Almost everyone agrees that rebalancing your portfolio is one of the keys to having a successful investment outcome. We know that your asset allocation determines how your portfolio will perform. Successful investors spend a lot of time determining what they want to include in their portfolios, and how they want to spread out their assets. Once you put your portfolio into practice, the markets have ideas of their own. The market is going to drag your beautifully designed portfolio through every mud puddle it can possibly find. It’s your job to pick your portfolio up, dust it off, and point it back in the right direction.
This is where rebalancing comes into play. Rebalancing brings your portfolio back into line, and ensures that you are (roughly) taking the right amount of risk through time. There are other benefits to rebalancing that people talk about – most notably that it systematically forces you to buy low and sell high – but keeping your portfolio dialed in on your appropriate level of risk is the big one. If you don’t periodically bring your portfolio back into alignment, then all the time you spent lovingly crafting your asset allocation will be wasted. Pretty quickly, the market will make sure that your portfolio doesn’t have all that much relation to the one that you designed for yourself.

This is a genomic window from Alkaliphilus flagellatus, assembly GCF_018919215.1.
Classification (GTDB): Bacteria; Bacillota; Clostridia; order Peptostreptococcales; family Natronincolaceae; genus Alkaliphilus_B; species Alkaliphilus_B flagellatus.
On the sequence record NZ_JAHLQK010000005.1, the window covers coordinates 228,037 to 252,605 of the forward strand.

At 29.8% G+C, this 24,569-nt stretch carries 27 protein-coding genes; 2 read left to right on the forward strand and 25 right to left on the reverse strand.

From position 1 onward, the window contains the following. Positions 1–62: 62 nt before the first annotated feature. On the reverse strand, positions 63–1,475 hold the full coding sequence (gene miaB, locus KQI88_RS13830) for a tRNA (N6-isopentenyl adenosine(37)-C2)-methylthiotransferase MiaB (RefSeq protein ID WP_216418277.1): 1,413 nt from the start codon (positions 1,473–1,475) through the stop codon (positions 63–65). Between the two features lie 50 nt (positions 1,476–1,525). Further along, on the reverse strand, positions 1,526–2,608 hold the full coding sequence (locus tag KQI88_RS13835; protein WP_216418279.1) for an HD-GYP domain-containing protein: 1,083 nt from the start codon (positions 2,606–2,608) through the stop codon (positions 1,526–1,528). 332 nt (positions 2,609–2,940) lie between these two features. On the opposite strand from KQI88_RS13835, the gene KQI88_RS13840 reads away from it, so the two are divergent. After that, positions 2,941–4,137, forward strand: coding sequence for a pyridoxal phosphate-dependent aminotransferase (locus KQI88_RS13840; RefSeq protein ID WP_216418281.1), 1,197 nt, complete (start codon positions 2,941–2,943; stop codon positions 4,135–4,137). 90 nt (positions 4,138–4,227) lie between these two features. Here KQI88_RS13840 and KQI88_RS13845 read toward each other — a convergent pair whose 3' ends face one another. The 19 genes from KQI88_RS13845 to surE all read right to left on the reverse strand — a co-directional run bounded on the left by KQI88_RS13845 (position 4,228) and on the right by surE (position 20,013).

So, now that we know why we want to rebalance, how do we actually go about doing it?